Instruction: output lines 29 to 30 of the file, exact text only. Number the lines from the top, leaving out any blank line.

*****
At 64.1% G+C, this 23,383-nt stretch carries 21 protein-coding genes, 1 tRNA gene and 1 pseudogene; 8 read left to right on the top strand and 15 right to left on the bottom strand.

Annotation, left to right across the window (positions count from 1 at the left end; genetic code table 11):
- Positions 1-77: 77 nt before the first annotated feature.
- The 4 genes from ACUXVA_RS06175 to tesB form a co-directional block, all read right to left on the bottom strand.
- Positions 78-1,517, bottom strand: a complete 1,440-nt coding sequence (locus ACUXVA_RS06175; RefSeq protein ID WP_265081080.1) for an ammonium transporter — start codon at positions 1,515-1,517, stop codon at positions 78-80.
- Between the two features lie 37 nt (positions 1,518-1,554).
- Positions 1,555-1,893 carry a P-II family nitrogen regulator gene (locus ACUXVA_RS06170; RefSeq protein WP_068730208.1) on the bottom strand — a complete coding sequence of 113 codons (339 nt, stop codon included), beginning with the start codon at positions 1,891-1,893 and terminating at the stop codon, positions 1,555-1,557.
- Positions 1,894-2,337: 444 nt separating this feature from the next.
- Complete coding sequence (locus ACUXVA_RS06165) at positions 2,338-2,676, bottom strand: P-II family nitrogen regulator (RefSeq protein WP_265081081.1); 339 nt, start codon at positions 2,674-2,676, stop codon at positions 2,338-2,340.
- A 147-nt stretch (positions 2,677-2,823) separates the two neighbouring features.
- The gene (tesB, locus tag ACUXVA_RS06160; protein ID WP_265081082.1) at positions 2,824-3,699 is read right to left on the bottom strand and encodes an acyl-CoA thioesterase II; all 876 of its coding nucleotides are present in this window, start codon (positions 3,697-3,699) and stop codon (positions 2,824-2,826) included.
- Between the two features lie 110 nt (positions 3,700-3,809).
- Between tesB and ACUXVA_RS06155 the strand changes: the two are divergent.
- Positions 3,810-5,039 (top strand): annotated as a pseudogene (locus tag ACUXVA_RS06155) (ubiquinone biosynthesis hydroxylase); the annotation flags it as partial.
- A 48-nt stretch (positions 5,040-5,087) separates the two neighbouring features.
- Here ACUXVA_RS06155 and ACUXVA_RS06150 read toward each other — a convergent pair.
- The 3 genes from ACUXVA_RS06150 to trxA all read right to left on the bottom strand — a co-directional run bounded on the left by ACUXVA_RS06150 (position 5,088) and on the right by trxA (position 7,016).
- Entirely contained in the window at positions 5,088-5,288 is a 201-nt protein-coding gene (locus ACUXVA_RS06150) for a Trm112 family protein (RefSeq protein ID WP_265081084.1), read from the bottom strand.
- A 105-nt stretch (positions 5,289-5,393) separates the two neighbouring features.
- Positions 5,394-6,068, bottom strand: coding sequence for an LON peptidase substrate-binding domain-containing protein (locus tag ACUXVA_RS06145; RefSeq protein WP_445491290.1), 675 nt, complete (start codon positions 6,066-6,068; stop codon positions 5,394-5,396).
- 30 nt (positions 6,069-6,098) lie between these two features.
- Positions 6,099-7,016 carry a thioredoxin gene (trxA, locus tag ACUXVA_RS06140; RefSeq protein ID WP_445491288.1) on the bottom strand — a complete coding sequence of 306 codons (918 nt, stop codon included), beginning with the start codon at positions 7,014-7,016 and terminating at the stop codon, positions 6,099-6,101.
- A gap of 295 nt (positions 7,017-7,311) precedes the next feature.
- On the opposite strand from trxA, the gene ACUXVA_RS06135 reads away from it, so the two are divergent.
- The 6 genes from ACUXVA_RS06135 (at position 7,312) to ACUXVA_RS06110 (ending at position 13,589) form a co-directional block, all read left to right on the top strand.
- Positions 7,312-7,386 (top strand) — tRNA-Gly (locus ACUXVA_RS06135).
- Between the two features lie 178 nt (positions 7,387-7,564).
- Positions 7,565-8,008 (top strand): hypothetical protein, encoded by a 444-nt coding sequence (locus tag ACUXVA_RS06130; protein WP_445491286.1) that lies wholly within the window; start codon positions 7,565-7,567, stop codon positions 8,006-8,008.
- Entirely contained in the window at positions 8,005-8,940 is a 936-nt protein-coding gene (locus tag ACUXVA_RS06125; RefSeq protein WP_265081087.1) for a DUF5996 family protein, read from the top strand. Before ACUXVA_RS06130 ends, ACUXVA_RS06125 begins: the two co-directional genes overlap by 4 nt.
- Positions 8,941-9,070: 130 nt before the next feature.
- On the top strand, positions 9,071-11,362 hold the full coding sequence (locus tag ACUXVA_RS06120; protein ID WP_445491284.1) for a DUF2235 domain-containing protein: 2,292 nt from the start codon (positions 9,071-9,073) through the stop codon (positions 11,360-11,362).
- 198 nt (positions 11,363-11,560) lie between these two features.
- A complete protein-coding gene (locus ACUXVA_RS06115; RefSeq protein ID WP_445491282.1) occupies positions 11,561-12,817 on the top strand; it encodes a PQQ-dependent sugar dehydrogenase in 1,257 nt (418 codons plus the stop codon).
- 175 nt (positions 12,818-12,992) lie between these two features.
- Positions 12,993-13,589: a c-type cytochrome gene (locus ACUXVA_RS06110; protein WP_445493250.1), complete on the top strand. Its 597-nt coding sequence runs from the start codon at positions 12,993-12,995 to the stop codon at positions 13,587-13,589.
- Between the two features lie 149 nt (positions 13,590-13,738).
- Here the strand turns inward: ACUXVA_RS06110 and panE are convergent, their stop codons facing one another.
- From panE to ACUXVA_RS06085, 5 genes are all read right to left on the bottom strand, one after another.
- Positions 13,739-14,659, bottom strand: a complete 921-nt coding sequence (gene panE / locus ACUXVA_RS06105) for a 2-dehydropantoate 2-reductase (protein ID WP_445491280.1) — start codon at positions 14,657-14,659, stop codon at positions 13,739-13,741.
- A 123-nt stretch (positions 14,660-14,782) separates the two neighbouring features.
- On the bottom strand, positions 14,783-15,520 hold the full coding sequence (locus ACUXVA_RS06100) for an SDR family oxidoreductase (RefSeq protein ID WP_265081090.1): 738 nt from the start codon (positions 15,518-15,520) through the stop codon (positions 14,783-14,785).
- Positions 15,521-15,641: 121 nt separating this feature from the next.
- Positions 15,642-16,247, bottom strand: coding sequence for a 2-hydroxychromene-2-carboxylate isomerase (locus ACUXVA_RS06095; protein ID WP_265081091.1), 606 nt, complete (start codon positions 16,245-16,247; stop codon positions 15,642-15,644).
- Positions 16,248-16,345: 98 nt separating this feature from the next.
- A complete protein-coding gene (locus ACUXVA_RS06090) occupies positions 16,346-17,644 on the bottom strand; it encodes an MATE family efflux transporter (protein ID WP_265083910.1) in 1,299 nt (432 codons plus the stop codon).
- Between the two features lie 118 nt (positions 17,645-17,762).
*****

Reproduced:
- Entirely contained in the window at positions 8,005-8,940 is a 936-nt protein-coding gene (locus tag ACUXVA_RS06125; RefSeq protein WP_265081087.1) for a DUF5996 family protein, read from the top strand. Before ACUXVA_RS06130 ends, ACUXVA_RS06125 begins: the two co-directional genes overlap by 4 nt.
- Positions 8,941-9,070: 130 nt before the next feature.